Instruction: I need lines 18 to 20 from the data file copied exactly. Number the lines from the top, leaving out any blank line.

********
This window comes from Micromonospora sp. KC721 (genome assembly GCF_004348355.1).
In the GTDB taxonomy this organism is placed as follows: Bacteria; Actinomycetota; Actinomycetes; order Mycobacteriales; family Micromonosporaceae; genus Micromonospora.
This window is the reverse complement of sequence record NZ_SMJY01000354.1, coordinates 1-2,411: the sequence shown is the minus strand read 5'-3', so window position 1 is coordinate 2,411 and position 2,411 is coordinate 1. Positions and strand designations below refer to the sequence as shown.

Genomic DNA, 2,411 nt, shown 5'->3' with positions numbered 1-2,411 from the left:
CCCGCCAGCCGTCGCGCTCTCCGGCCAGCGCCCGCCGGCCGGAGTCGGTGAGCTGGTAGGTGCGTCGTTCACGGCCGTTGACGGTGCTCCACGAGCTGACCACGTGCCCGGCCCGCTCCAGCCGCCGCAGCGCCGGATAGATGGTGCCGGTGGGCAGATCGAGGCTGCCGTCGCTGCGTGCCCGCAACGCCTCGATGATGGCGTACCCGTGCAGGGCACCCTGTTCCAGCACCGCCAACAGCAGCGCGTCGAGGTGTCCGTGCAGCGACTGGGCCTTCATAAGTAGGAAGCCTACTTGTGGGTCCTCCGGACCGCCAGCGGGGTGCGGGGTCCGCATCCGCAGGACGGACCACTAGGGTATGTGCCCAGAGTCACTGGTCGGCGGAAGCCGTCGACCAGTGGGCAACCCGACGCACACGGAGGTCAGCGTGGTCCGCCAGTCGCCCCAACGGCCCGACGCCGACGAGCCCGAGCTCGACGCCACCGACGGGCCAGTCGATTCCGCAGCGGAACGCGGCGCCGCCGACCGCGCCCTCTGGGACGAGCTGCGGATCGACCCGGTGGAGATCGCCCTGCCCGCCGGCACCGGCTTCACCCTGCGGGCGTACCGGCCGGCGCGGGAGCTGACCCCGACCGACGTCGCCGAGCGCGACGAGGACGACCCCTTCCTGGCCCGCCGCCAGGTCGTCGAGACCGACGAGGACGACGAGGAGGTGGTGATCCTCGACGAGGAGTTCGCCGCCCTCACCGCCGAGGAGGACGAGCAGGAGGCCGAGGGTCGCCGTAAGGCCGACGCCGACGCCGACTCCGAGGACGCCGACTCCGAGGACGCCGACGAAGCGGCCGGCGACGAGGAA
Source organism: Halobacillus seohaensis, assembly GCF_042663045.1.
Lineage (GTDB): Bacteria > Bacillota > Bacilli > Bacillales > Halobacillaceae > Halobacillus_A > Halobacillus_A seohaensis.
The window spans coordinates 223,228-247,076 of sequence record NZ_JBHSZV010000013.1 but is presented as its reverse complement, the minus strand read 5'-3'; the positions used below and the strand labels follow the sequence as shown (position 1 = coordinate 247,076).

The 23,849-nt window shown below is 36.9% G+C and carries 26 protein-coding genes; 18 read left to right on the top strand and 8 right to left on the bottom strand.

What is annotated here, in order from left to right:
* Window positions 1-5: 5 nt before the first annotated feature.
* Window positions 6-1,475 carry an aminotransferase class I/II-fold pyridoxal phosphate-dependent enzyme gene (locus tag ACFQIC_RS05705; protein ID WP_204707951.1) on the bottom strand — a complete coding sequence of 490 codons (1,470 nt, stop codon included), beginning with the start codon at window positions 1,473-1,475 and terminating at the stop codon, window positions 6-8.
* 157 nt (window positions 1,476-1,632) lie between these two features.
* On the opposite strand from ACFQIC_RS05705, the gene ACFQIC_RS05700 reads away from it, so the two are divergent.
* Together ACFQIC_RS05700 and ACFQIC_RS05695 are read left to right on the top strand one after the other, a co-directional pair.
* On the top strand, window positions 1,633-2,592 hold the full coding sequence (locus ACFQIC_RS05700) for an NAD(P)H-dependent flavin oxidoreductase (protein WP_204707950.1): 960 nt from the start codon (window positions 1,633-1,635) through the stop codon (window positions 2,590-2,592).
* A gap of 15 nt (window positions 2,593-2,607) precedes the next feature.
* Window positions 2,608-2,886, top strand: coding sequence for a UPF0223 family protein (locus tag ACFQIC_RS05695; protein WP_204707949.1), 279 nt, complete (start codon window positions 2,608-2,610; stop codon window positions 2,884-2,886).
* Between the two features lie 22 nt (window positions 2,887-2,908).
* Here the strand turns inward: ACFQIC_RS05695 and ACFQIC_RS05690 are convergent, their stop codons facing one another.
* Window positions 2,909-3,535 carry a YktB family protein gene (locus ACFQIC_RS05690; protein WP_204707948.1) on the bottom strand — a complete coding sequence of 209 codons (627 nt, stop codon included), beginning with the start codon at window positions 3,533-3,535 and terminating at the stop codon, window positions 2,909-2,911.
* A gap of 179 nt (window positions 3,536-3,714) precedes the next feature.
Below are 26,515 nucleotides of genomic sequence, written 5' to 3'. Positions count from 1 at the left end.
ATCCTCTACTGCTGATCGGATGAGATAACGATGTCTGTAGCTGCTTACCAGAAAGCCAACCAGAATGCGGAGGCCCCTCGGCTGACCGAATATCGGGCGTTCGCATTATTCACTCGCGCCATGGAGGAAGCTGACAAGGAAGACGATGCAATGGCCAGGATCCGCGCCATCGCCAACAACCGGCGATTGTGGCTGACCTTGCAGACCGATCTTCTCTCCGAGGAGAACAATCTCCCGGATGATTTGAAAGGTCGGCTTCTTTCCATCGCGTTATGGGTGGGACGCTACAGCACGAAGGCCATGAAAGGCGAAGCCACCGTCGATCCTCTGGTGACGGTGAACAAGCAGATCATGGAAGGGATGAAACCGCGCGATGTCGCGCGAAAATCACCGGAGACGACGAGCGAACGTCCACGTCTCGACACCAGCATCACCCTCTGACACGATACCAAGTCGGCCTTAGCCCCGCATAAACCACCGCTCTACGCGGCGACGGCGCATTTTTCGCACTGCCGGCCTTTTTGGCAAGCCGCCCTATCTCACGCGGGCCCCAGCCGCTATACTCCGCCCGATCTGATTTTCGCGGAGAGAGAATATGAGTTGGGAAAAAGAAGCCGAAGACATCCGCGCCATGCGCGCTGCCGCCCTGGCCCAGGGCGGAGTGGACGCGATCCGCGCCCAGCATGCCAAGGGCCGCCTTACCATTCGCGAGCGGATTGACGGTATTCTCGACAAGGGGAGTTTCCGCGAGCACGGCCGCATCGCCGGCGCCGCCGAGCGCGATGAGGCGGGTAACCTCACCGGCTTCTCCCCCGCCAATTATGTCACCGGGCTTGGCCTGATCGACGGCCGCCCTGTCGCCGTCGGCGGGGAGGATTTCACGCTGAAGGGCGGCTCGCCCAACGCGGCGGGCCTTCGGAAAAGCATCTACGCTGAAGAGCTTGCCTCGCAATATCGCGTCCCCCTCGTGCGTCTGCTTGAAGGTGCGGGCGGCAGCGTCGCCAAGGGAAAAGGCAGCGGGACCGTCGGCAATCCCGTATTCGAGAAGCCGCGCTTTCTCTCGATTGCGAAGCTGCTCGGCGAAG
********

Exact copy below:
* Window positions 2,608-2,886, top strand: coding sequence for a UPF0223 family protein (locus tag ACFQIC_RS05695; protein WP_204707949.1), 279 nt, complete (start codon window positions 2,608-2,610; stop codon window positions 2,884-2,886).
* Between the two features lie 22 nt (window positions 2,887-2,908).
* Here the strand turns inward: ACFQIC_RS05695 and ACFQIC_RS05690 are convergent, their stop codons facing one another.